Hatsuyo Harbord, Appellant V. Safeway, Inc., Respondent (Majority)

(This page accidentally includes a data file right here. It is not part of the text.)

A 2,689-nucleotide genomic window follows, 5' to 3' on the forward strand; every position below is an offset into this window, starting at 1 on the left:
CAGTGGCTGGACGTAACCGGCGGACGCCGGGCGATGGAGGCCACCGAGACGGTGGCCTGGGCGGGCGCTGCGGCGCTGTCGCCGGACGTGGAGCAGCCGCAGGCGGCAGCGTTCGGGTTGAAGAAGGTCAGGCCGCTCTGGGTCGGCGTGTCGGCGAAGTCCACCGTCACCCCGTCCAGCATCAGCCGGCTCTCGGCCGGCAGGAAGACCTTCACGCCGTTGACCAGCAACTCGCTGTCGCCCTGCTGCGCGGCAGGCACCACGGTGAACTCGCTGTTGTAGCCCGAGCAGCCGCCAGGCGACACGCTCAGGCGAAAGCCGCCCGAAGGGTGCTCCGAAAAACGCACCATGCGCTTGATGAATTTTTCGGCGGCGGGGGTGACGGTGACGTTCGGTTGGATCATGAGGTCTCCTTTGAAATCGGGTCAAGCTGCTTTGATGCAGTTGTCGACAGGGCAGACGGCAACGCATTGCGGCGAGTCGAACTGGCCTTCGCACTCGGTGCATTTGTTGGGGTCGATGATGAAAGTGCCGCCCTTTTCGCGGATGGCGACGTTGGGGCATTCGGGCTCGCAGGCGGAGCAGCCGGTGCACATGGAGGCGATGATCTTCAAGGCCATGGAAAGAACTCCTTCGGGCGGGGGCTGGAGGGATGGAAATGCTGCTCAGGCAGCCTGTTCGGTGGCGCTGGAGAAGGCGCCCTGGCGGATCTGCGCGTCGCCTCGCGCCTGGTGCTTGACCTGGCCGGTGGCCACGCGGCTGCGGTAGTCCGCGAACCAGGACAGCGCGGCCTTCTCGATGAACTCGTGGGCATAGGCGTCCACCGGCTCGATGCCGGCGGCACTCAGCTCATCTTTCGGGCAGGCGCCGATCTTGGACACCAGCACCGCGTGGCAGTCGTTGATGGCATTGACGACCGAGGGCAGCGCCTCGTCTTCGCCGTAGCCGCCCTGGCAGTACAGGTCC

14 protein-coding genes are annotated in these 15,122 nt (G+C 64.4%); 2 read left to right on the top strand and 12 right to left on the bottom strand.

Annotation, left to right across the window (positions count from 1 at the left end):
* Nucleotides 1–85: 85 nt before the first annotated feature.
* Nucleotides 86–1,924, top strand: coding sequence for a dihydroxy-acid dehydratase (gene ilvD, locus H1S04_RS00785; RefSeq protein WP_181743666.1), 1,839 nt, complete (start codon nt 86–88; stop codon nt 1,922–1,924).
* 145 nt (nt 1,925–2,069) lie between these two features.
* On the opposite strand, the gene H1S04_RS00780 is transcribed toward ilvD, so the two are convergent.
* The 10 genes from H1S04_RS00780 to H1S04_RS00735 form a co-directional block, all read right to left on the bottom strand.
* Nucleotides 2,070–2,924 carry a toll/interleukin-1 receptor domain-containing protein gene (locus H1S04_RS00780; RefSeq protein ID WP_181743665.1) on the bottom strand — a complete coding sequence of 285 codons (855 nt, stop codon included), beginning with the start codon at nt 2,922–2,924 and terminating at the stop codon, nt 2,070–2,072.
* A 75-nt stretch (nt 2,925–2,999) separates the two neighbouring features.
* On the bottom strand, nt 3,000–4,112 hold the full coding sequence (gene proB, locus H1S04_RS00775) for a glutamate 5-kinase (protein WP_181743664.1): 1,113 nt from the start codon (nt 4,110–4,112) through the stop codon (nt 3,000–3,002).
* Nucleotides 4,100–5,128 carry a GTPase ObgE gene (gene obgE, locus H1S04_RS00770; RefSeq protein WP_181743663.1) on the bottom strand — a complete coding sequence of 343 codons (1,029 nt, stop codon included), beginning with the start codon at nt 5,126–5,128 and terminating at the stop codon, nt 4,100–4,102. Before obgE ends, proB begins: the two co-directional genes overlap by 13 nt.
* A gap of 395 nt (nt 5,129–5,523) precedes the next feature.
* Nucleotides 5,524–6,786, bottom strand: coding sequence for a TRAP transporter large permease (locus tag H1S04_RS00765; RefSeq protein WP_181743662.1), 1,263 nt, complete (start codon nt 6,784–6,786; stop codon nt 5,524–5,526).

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IN THE COURT OF APPEALS OF THE STATE OF WASHINGTON HATSUYO “SUE” HARBORD, ) No. 72731-1-I Appellant, ) ) DIVISION ONE ) ) UNPUBLISHED OPINION SAFEWAY, INC, ~E c:.n ‘I Respondent. BECKER, J. — ) FILED: July 25, 2016 ~ To defeat a properly supported motion for summary judgment, the nonmoving party may not rely on the allegations set forth in the complaint, but must identify evidence establishing a genuine factual issue for trial. In response to Safeway’s motion for summary judgment, Harbord failed to submit or identify any admissible evidence supporting her claims of discriminatory discharge. Moreover, throughout the entire proceedings in the trial court, Harbord refused to respond to Safeway’s discovery requests or to appear for a deposition, claiming that she had no obligation to comply with discovery rules. The trial court dismissed Harbord’s claims on summary judgment and, in the alternative, for her violation of a discovery order. We affirm and award Safeway attorney fees for a frivolous appeal. No. 72731-1-1/2 FACTS Safeway hired Harbord as an office clerk and bookkeeper for its Port Angeles store in September 2004. Harbord’s duties included the customer service desk, processing money orders and lottery tickets, filling coin changers, providing cash to the check stand registers, and balancing daily income with total store sales. Over time, Safeway determined that Harbord was unable to perform her duties in an acceptably efficient and timely manner. In 2009, an audit noted various errors, inaccuracies, and discrepancies in Harbord’s accounting of the store’s daily receipts. Safeway issued multiple disciplinary notices to Harbord in 2008 and 2009, pointing out specific deficiencies. Despite multiple meetings and retraining, Safeway concluded that Harbord’s work performance remained unacceptable. In 2010 and 2011, Safeway continued to cite Harbord for poor work performance, including the failure to complete her duties in an acceptable amount of time and carelessness in performing office procedures. The store manager also discovered that Harbord was spending a significant amount of time during her shift writing notes to herself and copying proprietary and confidential financial information. Harbord later told a Safeway investigator that she took the notes to “protect herself” but provided no further explanation. Video surveillance recordings showed that Harbord was moving her computer terminal during her -2- No. 72731-1-1/3 shift for no apparent reason. Despite instructions to stop the practice, Harbord continued to move the computer terminal. In early 2011, Safeway suspended Harbord for three days for multiple incidents involving carelessness and inaccuracy. The store manager observed that Harbord was continuing to spend up to 30 minutes of her shift writing notes to herself. In March 2011, Harbord completed a $150 money order for which no customer was present. Harbord initially claimed that she did not print out the money order because the transaction was cancelled. Despite Safeway’s repeated requests at the time, Harbord provided no further explanation. In April 2011 Safeway suspended Harbord pending an investigation of her job performance. After concluding that Harbord failed to provide acceptable responses to the investigator’s questions, Safeway terminated Harbord’s employment on May 6, 2011, for repeated failure to follow instructions, refusal to perform assigned tasks, violations of Safeway’s policies regarding confidential information, and inadequate job performance. On May 24, 2013, Harbord filed this action against Safeway. Harbord, who was represented by counsel, alleged wrongful termination in violation of public policy and violations of the Washington Law Against Discrimination (WLAD), chapter 49.60 RCW. -3- No. 72731-1-1/4 Safeway removed the action to federal district court on the basis of diversity jurisdiction. At some point, Harbord fired her attorney, and the district court granted her motion to proceed pro Se. The court later remanded the case back to King County Superior Court after Harbord asserted that her claims involved less than $75,000. While the case was proceeding in federal court, Safeway served Harbord with initial discovery requests. On March 11, 2014, after asserting that it made repeated unsuccessful attempts to communicate with Harbord about the discovery requests, Safeway moved to compel. Harbord did not file a response to the motion to compel, and the district court remanded the case to state court without ruling on the motion. After the remand, Safeway again attempted to contact Harbord about the discovery requests. At the trial court’s CR 16 conference on August 8, 2014, Harbord claimed that Safeway’s failure to provide her with her “personnel file” was “holding” everything up. The trial court noted that Harbord had raised this claim before and had not provided the court with any proof that she ever made a formal discovery request. Counsel for Safeway explained that he originally provided Harbord’s former counsel with the requested documents in searchable PDF format. After Harbord’s counsel withdrew, Safeway provided Harbord with hard copies. Recently, Safeway had sent a box containing a third set of the requested -4- No. 72731-1-1/5 documents, comprising more than 1,000 pages, to Harbord’s post office box. Harbord refused the shipment. Harbord asserted that she rejected the box because counsel for Safeway had not provided an inventory log of the contents on the outside of the box. Counsel for Safeway then offered the still-sealed box to Harbord in court and explained that there was a cover sheet in the box setting forth the contents of the box. The court informed Harbord that she would be unable to determine if any documents were missing unless she opened the box and reviewed the contents. At the conclusion of the hearing, the court entered an order directing Harbord to accept the discovery documents that Safeway offered. Although Harbord apparently took the box of documents with her when she left the hearing, she later returned it to Safeway’s counsel and informed the court that “Plaintiff does NOT want Rule 26, 33, and 34.” On August 20, 2014, Safeway filed a second motion to compel Harbord to respond to discovery requests. Harbord filed a response asserting, among other things, that the parties did not have an “agreement [with the defendant]. . . under rule 26, 33, and 34,” that she had a “right to have privilege information/evidence until trial” and “does not need to release information until trial date,” that she “is NOT doing this case with rule 26 discovery. . . rule 33 interrogatories, rule 34 producing documents,” that she did not ask for interrogatories, and that she returned the box of documents because “Plaintiff does not agree with rule 26, 33, -5- No. 72731-1-1/6 and 34.” Harbord also claimed that the trial court was unfair to her during the August 8, 2014, hearing. On September 8, 2014, the trial court granted the motion to compel, finding that Safeway had made repeated good faith efforts to obtain the requested discovery without court action. The court directed Harbord to respond within 10 days to the discovery requests that Safeway had served more than 10 months earlier and ordered Harbord to pay Safeway’s reasonable costs, including attorney fees, incurred in preparing the motion to compel. The order informed Harbord that the failure to comply could result in dismissal of the action. The court later awarded Safeway reasonable costs, including attorney fees, of $2,600. In a separate order, the court found that despite having time to file more than 75 motions in federal and state court, Harbord had refused to confer in good faith with Safeway about its discovery requests. The court also emphasized that Harbord’s apparent belief that she was not subject to discovery rules was incorrect. On September 19, 2014, Safeway moved for summary judgment, contending that Harbord had failed to submit any evidence supporting crucial elements of her discrimination and wrongful termination claims. Safeway also moved to dismiss the action as a sanction under CR 37(b) for Harbord’s ongoing refusal to respond to discovery requests, her failure to appear for a deposition, -6- No. 72731-1-1/7 and her refusal to comply with the court’s September 8 order compelling a response to discovery requests. Harbord did not comply with the order compelling discovery or file a response addressing the merits of Safeway’s summary judgment motion. Rather, she continued to file multiple documents insisting that she had no obligation to comply with discovery rules and that she had a right to a jury trial. See, ~ “an open refusal based on an assertion that no valid obligation exists for discovery,” filed September 23, 2014; “Pro se Plaintiff did not agree with summary judgment. . . Pro se has rights to go to trial,” filed September 25, 2014; “Prose asks the court for new trial without Rule 26-37,” filed October 13, 2014; and “Prose did not have any obligation for discovery,” filed October 21, 2014. On October 24, 2014, the day of the summary judgment hearing, Harbord filed several documents, including a purported declaration containing allegations about her employment with Safeway. The trial court noted that the documents were untimely, unsworn, lacked any declaration that they were made under penalty of perjury, included irrelevant and inadmissible allegations, and contained no admissible evidence that would create a material issue of fact. See CR 56(c). At the conclusion of the hearing, the trial court granted Safeway’s motion for summary judgment. In the alternative, the court dismissed Harbord’s claims under CR 37(b) as a sanction for her complete failure to participate in discovery. The court denied Harbord’s motion for reconsideration on November 18, 2014. -7- No. 72731~1-I/8 Standard of Review When reviewing a grant of summary judgment, an appellate court undertakes the same inquiry as the trial court. Wilson v. Steinbach, 98 Wn.2d 434, 437, 656 P.2d 1030 (1982). We consider the evidence and the reasonable inferences therefrom in the light most favorable to the nonmoving party. Schaaf v. Highfield, 127 Wn.2d 17, 21, 896 P.2d 665 (1995). Summary judgment is appropriate “if the pleadings, depositions, answers to interrogatories, and admissions on file, together with the affidavits, if any, show that there is no genuine issue as to any material fact and that the moving party is entitled to a judgment as a matter of law.” CR 56(c); White v. State, 131 Wn.2d 1, 9, 929 P.2d 396 (1997). The moving party can satisfy its initial burden under CR 56 by demonstrating the absence of evidence supporting the nonmoving party’s case. Young v. Key Pharms., Inc., 112 Wn.2d 216, 225 n.1, 770 P.2d 182 (1989). The burden then shifts to the nonmoving party to set forth specific facts demonstrating a genuine issue for trial. Kendall v. Douglas, Grant, Lincoln & Okanogan Counties Pub. Hosp. Dist. No. 6, 118 Wn.2d 1, 8-9, 820 P.2d 497 (1991). Discriminatory and Retaliatory Discharge Although Harbord makes no coherent legal argument on appeal, her primary contention appears to be that Safeway fired her in violation of the WLAD. -8- No. 72731-1-1/9 RCW 49.60.180(2) makes it unlawful for employers to discharge any person from employment because of age, sex, marital status, race, creed, color, or national origin. In examining such claims, courts in Washington consider the three-part burden of proof test established in McDonnell Douglas Corr. v. Green, 411 u.s. 792, 93 S. Ct. 1817, 36 L. Ed. 2d 668 (1973). See Hill v. BCTI Income Fund-I, 144 Wn.2d 172, 180, 23 P.3d 440 (2001), overruled on other grounds j~y McClarty v. Totem Elec., 157 Wn.2d 214, 137 P.3d 844 (2006). First, the plaintiff bears the burden of proving a prima facie case of discrimination. McDonnell Douglas, 411 u.s. at 802. Second, if the plaintiff establishes a prima facie case, the burden shifts to the defendant to articulate a legitimate, nondiscriminatory reason for its action. McDonnell Douglas, 411 u.s. at 802. Third, if the defendant satisfies this burden, the plaintiff must prove that the defendant’s proffered reasons are, in fact, pretextual. McDonnell Douglas, 411 u.s. at 804. If the plaintiff fails to establish a prima facie case, the defendant is entitled to summary judgment. Callahan v. Walla Walla Hous. Auth., 126 Wn. App. 812, 819, 110 P.3d 782 (2005). The nature of a prima facie case necessarily depends on the particular form of discrimination alleged. Generally, to establish a prima facie case of discrimination, the plaintiff must demonstrate that he or she (1) is in a protected class, (2) suffered an adverse employment action, (3) was doing satisfactory -9- No. 72731-1 -1/10 work, and (4) was replaced by or treated differently than someone in a nonprotected class. See Kirby v. City of Tacoma, 124 Wn. App. 454, 468, 98 P.3d 827 (2004), review denied, 154 Wn.2d 1007 (2005). Safeway satisfied its initial burden on summary judgment by submitting evidence that Harbord’s job performance had not been satisfactory for several years. When the moving party has met its initial burden on summary judgment by demonstrating the absence of evidence to support the nonmoving party’s case, the nonmoving party may not rely on the allegations in the pleadings but must set forth specific facts by affidavit or otherwise that show a genuine issue exists. Additionally, any such affidavit must be based on personal knowledge admissible at trial and not merely on conclusory allegations, speculative statements or argumentative assertions. Las v. Yellow Front Stores, Inc., 66 Wn. App. 196, 198, 831 P.2d 744 (1992) (footnote omitted). In response to the motion for summary judgment, Harbord submitted no admissible evidence supporting her claim of discriminatory discharge. Nor has she identified any evidence in the record indicating that she was performing satisfactory work or that Safeway acted in a manner supporting an inference of discrimination. Harbord’s appellate brief contains numerous conclusory factual allegations about her employment at Safeway, none of which are supported by a reference to admissible evidence in the record. See RAP 10.3(a)(5) (party must include -10- No. 72731-1-I/li reference to the record for each factual statement in brief); RAP 9.12 (when reviewing order granting summary judgment, appellate court “will consider only evidence and issues called to the attention of the trial court”). Although we are mindful that Harbord is acting pro se, we will hold self-represented litigants to the same standard as an attorney. In re Marriage of Olson, 69 Wn. App. 621, 626, 850 P.2d 527 (1993). Because Harbord failed to establish a prima fade case of discrimination, the trial court properly dismissed her claims on summary judgment. Harbord’s complaint also alleged claims of retaliation and wrongful discharge in violation of public policy. To establish a prima facie case of retaliation under RCW 49.60.210(1), a plaintiff must show that “(1) he or she engaged in statutorily protected activity, (2) he or she suffered an adverse employment action, and (3) there was a causal link between his or her activity and the other person’s adverse action.” Currier v. Northland Servs., Inc., 182 Wn. App. 733, 742, 332 P.3d 1006 (2014), review denied, 182 Wn.2d 1006 (2015). To prevail on a claim of wrongful discharge in violation of public policy, the plaintiff must prove (1) the existence of a clear public policy, (2) that discouraging the conduct in which the plaintiff engaged would jeopardize the public policy, (3) that the plaintiff’s public-policy related conduct caused the dismissal, and (4) that the defendant has not offered an —11— No. 72731-1-1/12 overriding justification for the dismissal. Rickman v. Premera Blue Cross, 184 Wn.2d 300, 310, 358 P.3d 1153 (2015). Because Harbord failed to identify any supporting evidence, the trial court properly dismissed her claims of retaliation and wrongful termination in violation of public policy on summary judgment. Discovery Sanction The trial court also dismissed Harbord’s claims as a sanction for her complete refusal to participate in discovery. CR 37(b)(2) authorizes the trial court to impose sanctions, including dismissal of the action, if a party fails to comply with a court order compelling discovery. The trial court necessarily has broad discretion in choosing sanctions for violation of a discovery order, and we will not overturn the court’s ruling on appeal absent a manifest abuse of discretion. Burnet v. Spokane Ambulance, 131 Wn.2d 484, 494, 933 P.2d 1036 (1997). The trial court abuses its discretion if its ruling is “manifestly unreasonable, or exercised on untenable grounds, or for untenable reasons.” Associated Mortq. lnv’rs v. G.P. Kent Constr. Co., 15 Wn. App. 223, 229, 548 P.2d 558, review denied, 87 Wn.2d 1006 (1976). When imposing severe sanctions for violation of a discovery order, such as dismissal, the trial court must consider, on the record, (1) whether the discovery violation was willful, (2) whether the violation substantially prejudiced the other party’s ability to prepare for trial, and (3) whether a lesser sanction -12- No. 72731-1-1/13 would suffice. Burnet, 131 Wn.2d at 494. Here, the trial court expressly considered all three factors, and the record supports the trial court’s determination. For nearly a year before the trial court entered the order compelling discovery, Harbord refused to respond to any of Safeway’s discovery requests or cooperate with Safeway’s attempts to schedule a deposition. In the September 8, 2014, order compelling discovery, the trial court warned Harbord that the failure to comply could result in the dismissal of the action. The court also expressly informed Harbord that she had no lawful basis for her apparent belief that she was not subject to the discovery rules. But Harbord ignored the discovery order and continued to flood the trial court, as she had throughout the proceedings, with documents claiming that she had no obligation to comply with the discovery rules. The record clearly establishes that Harbord’s failure to comply with the discovery order was willful and deliberate. See Rivers v. Wash. State Conf. of Mason Contractors, 145 Wn.2d 674, 686-87, 41 P.3d 1175 (2002) (“A party’s disregard of a court order without reasonable excuse or justification is deemed willful”). Harbord’s failure to comply with the discovery order was also prejudicial. Harbord provided no responses to Safeway’s discovery requests and refused to schedule a deposition, severely limiting Safeway’s ability to make meaningful trial preparations. -13- No. 72731-1-1/14 The trial court expressly warned Harbord that she was subject to the discovery rules and that the failure to comply with a court order could result in dismissal. The court also awarded Safeway its reasonable expenses, including attorney fees, for having to bring the motion to compel. Nonetheless, Harbord ignored the trial court’s order and repeatedly denied any obligation to comply with discovery rules. The record amply supports the trial court determination that a lesser sanction was not sufficient. The trial court did not abuse its discretion in dismissing Harbord’s action as a sanction for violating the discovery order. Remaining Issues In her brief, Harbord asserts that Safeway filed a stipulated protective order in federal court without her knowledge, that Safeway failed to serve all documents by certified mail, and that she did not receive Safeway’s summary judgment motion in a timely manner. But Harbord fails to support these conclusory allegations with any legal arguments or citation to authority. Accordingly, we decline to consider them. See Saunders v. Lloyd’s of London, 113 Wn.2d 330, 345, 779 P.2d 249 (1989) (appellate court will decline to consider issues unsupported by cogent legal argument and citation to relevant authority). -14- No. 72731-1-1/15 Pending Motions Harbord filed her notice of appeal on November 21 2014. On August 8, 2015, after multiple extensions of time, Harbord filed an untimely “preliminary brief” which this court is treating as her opening brief. Despite several extensions of time, Harbord failed to file a reply brief. Nonetheless, Harbord has found time to file dozens of various documents and motions. We have reviewed all of the documents that are briefly summarized in the Appendix to this opinion. To the extent these filings can be construed as motions, including motions to modify commissioners’ rulings, the motions are all denied. Attorney Fees on Appeal Safeway requests an award of attorney fees for a frivolous appeal. See RAP 18.9(a). An appeal is frivolous “if the appellate court is convinced that the appeal presents no debatable issues upon which reasonable minds could differ sand is so lacking in merit that there is no possibility of reversal.” In re Marriage of Foley, 84 Wn. App. 839, 847, 930 P.2d 929 (1997). That standard is satisfied here. Harbord’s complete failure to identify supporting evidence in the record or present any meaningful legal argument addressing the summary judgment standard and discovery sanctions precludes any arguable challenge to the trial court’s decision. Safeway is awarded reasonable attorney fees on appeal, subject to compliance with RAP 18.1(d). -15- No. 72731-1-1/16 The motions identified in the appendix are denied. The trial court’s dismissal of Harbord’s claims is affirmed. c~ke~ WE CONCUR: ~ -16- No. 72731-1-1/17 APPENDIX July 18, 2016 “Petition for my case Court.. June 23, 2016 Motion for Extension of Time to File Reply Brief June 20, 2016 Motions for Extension of Time, Continuance, and/or Stay June 17, 2016 Motions for Change of Venue, Japanese Translator, and Oral Argument June 10, 2016 Demand for Oral Argument and Translator June 9, 2016 Objections to Commissioner’s May 31, 2016 Ruling June 7, 2016 Motion for Extension of Time to File Reply Brief May 27, 2016 Motion for Sanctions and Continuance and Objection to Commissioner’s May 20, 2016 Ruling May 24, 2016 Motion for Extension of Time to File Reply Brief and for Preliminary Injunction May 20, 2016 Motion for Default May 13, 2016 Petition Opposing Commissioner’s May 5, 2016 Ruling, Motion for Stay of Proceedings to Enforce Judgment, Motion for Translator, and Motion on the Merits May 2, 2016 Opposition to Commissioner’s April 20, 2016 Ruling -17- Protest for Appeals No. 72731-1-1/18 April 29, 2016 Objection to Commissioner April 20, 2016 Ruling April 22, 2016 Motion Regarding Respondent’s Undelivered Brief, Motion for Extension of Time to File Reply Brief April21, 2016 Motion to Correct Mistakes and Fraud April 15, 2016 Objection to Commissioner’s April 6, 2016 Ruling, Motion to Strike April 13, 2016 Filing Regarding Respondent’s Brief April 5, 2016 Motions for Continuance, Correction of Clerical Mistakes, and Oral Argument April 1, 2016 Motion for Fraud Against Counsel for Respondent March 31, 2016 Motions for Due Process by Court of Appeals, Motion for Damages March 25, 2016 Petition of Certified Questions, Opposition to Commissioner’s March 17, 2016 Ruling, Intervention by State Constitutional Question March 11,2016 Motion for Sanctions March 4, 2016 Motion for Preliminary Injunction February 29, 2016 Motion for Preliminary Injunctions February 26, 2016 Petition Alleging Bias and Prejudice February 23, 2016 Notice of Intent to File Amicus Brief February 8, 2016 Motion for Relief from Proceeding February 3, 2016 Objection to Receiving Court of Appeals’ Orders in Two Appeals on the Same Day -18-